Bob Vance

Nearly 80 wins later, Vance was given an opportunity across the Tasman, picking up an apprenticeship at Eagle Farm in Brisbane. Again, success came early. She won her first race out, on a horse not expected to feature, and was the leading female rider in the Brisbane metropolitan area in her first season.

But after five years across the Tasman - three in Brisbane, two in Adelaide - things had started to slow down for Vance. She was having problems maintaining her riding weight, which limited her opportunities, so she decided to return home to Cambridge, where she already owned a house.

It can be jarring to hear both Vance and her father discuss her “weight trouble”, but to jockeys, weight isn’t a taboo subject - it’s an unavoidable subject.

At 1.65m Vance is on the taller side for a jockey, so she always had to work extra hard at maintaining her weight. It was this on-going battle that led Vance to get into jumps racing.

“I was a bit heavy, so when you’re heavier it’s harder to get rides on the flat because not many horses get enough weight for you, so I just thought I’d get a few jumps rides over the winter,” she says.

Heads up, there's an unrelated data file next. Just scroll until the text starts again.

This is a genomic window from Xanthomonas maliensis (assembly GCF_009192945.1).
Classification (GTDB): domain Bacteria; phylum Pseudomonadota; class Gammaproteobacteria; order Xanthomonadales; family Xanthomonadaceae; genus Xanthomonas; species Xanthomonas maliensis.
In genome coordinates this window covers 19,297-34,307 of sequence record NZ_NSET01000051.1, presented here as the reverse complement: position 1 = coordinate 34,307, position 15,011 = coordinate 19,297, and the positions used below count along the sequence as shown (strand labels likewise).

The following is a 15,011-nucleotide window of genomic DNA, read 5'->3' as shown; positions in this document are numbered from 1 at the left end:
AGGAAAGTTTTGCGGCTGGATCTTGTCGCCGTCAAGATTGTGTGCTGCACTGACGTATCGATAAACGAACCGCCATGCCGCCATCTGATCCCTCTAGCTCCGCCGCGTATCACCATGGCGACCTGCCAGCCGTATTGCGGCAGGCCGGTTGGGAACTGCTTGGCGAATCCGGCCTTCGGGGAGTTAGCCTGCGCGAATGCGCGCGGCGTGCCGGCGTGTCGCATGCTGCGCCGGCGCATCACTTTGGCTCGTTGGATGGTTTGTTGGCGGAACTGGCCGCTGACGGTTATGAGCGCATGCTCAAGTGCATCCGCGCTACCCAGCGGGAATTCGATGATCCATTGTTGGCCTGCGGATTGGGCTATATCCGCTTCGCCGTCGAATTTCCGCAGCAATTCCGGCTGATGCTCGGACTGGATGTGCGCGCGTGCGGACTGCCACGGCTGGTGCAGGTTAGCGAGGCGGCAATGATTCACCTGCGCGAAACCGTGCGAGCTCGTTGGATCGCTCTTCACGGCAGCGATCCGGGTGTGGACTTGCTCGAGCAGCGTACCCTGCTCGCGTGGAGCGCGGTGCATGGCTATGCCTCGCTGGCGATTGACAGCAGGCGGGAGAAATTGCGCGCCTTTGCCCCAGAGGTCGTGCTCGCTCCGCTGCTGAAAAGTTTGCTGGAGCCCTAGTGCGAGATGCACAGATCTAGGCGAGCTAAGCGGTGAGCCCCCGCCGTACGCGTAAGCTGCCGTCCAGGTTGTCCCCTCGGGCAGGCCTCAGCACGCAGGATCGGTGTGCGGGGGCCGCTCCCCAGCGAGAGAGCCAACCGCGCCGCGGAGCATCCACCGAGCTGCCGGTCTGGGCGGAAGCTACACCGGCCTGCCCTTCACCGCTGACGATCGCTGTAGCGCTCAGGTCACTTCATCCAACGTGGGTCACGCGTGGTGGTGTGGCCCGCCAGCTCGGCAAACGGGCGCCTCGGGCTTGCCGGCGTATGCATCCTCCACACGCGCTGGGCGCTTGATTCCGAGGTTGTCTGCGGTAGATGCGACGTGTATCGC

Cambridge trainer Glynn Brick helped Vance make the transition to jumps. Vance had been doing trackwork for Brick and ridden in a few trials for him.

“She was fantastic. Great balance, great judge and sits very still on a horse, so uses no extra energy and just puts the horse in the right places in the race,” says Brick.

Maija Vance has a close bond with Zedsational despite the fall. (PHOTO: SUPPLIED)

Maija Vance has a close bond with Zedsational despite the fall. (PHOTO: SUPPLIED)

“She’d done a bit of schooling for me, which is jumping them in training, to educate the horses in jumping. She is just a natural horseperson. She’d done a bit of showjumping previously, so this was just the next step really.”

Which brought her to race two, in Rotorua on that grey Sunday afternoon in September.

Watching on from the members lounge, Brick turned away from the TV the moment Zedsational took off early for the jump.

“I could see what was about to happen and I couldn’t watch to be honest,” he says.

“I just turned and bolted straight down to the track.”

He feared the worst for both horse and rider.

Zedsational was struggling to get up. In the chaos, the reins had become tangled around his hind legs, effectively pinning his head to his back hoof. Once he was cut free, the 8 year-old gelding walked away shaken, but unscathed.

Knowing there was little he could do for Vance, who already had a throng of ambulance staff and race officials around her, Brick focused on trying to settle Zedsational. He took the horse back to the stables, where his staff were waiting to take over. All the while he wondered what shape he’d find Vance in when he returned.

Bob Vance felt even more helpless.